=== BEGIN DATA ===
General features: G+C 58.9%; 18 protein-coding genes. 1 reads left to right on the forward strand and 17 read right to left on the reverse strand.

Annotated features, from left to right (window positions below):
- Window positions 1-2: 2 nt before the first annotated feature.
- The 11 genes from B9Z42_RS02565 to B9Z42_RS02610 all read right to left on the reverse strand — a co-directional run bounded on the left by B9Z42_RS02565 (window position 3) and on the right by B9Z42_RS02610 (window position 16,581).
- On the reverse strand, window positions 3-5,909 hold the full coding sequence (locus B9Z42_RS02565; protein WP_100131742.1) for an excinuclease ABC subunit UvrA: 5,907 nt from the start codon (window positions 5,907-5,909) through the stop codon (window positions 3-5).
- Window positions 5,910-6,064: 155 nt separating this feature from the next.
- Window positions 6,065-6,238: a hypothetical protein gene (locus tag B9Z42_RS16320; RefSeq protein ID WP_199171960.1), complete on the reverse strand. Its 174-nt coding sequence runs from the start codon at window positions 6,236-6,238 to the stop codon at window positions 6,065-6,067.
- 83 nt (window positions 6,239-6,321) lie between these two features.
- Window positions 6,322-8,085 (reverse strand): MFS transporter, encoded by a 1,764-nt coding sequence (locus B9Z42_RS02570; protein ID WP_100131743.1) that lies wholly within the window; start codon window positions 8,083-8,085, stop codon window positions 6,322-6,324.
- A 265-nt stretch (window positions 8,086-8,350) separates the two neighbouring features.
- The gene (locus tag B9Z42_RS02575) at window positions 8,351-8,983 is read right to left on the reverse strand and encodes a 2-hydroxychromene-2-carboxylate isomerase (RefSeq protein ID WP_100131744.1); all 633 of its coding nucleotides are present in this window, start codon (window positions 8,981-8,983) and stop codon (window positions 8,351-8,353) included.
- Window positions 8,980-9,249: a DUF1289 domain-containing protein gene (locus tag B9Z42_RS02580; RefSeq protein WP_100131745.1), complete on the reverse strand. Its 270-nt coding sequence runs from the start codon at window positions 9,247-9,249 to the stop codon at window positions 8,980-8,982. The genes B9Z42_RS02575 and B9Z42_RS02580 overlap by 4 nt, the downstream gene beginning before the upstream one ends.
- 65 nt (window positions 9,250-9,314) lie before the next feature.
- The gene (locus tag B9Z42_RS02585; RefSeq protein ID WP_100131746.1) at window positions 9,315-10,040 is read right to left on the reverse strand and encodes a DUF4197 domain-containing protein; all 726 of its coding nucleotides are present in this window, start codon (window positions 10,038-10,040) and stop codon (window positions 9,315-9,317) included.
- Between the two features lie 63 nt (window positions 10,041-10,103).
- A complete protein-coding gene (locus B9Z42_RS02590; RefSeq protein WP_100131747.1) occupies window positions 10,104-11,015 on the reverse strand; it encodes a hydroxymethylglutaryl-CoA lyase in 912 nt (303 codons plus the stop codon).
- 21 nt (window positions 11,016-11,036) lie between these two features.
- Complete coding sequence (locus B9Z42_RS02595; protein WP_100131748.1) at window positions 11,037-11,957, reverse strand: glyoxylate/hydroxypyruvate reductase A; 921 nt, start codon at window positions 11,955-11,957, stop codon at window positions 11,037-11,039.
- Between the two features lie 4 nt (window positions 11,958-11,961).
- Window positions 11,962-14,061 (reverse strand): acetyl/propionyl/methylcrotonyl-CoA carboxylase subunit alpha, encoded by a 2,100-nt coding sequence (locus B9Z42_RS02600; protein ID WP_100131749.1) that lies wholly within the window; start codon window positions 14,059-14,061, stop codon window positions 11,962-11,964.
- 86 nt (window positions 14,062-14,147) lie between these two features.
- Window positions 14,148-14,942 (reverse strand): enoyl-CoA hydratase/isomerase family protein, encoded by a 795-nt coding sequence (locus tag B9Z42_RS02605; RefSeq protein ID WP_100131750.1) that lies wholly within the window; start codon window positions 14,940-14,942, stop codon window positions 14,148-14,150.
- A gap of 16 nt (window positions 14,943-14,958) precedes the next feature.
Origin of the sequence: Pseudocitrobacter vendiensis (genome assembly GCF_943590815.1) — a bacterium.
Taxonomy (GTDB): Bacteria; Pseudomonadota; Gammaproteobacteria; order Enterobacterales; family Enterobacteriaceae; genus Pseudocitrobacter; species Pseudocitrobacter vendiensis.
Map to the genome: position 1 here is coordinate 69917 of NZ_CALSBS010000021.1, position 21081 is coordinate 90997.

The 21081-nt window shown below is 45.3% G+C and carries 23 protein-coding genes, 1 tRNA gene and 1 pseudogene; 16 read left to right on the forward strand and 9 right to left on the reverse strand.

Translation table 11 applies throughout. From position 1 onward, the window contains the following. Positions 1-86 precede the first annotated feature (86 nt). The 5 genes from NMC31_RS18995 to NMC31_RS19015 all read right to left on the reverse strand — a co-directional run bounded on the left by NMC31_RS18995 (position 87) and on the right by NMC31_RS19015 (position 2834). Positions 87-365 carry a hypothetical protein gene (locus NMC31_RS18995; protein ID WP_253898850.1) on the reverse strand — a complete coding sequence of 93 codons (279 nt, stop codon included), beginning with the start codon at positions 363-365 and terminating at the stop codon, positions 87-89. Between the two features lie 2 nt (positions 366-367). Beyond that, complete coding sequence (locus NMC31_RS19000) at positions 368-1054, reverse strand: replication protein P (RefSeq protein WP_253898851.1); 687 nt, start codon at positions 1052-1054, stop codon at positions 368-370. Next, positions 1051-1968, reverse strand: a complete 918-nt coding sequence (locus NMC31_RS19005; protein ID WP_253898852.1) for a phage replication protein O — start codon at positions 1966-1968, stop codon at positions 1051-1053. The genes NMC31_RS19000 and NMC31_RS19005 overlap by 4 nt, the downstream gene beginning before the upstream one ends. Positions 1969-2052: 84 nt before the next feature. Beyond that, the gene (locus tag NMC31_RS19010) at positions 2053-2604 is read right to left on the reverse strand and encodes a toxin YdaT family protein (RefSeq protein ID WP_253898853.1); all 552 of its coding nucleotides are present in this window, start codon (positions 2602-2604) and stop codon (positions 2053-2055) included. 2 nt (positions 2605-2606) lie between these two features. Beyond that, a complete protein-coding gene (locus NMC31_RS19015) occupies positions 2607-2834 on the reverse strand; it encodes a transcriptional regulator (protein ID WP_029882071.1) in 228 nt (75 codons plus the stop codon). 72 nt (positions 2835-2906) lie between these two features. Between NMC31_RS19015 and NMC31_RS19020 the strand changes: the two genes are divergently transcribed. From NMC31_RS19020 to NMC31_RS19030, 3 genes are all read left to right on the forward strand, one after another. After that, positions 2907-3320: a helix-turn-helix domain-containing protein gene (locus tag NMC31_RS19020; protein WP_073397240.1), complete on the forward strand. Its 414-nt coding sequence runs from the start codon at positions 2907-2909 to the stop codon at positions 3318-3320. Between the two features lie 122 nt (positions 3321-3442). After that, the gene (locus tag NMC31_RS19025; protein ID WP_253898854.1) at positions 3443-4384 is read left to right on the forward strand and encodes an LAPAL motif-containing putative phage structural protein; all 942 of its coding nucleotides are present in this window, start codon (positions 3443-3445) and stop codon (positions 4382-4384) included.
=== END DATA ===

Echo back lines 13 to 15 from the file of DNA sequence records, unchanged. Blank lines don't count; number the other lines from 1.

- 65 nt (window positions 9,250-9,314) lie before the next feature.
- The gene (locus tag B9Z42_RS02585; RefSeq protein ID WP_100131746.1) at window positions 9,315-10,040 is read right to left on the reverse strand and encodes a DUF4197 domain-containing protein; all 726 of its coding nucleotides are present in this window, start codon (window positions 10,038-10,040) and stop codon (window positions 9,315-9,317) included.
- Between the two features lie 63 nt (window positions 10,041-10,103).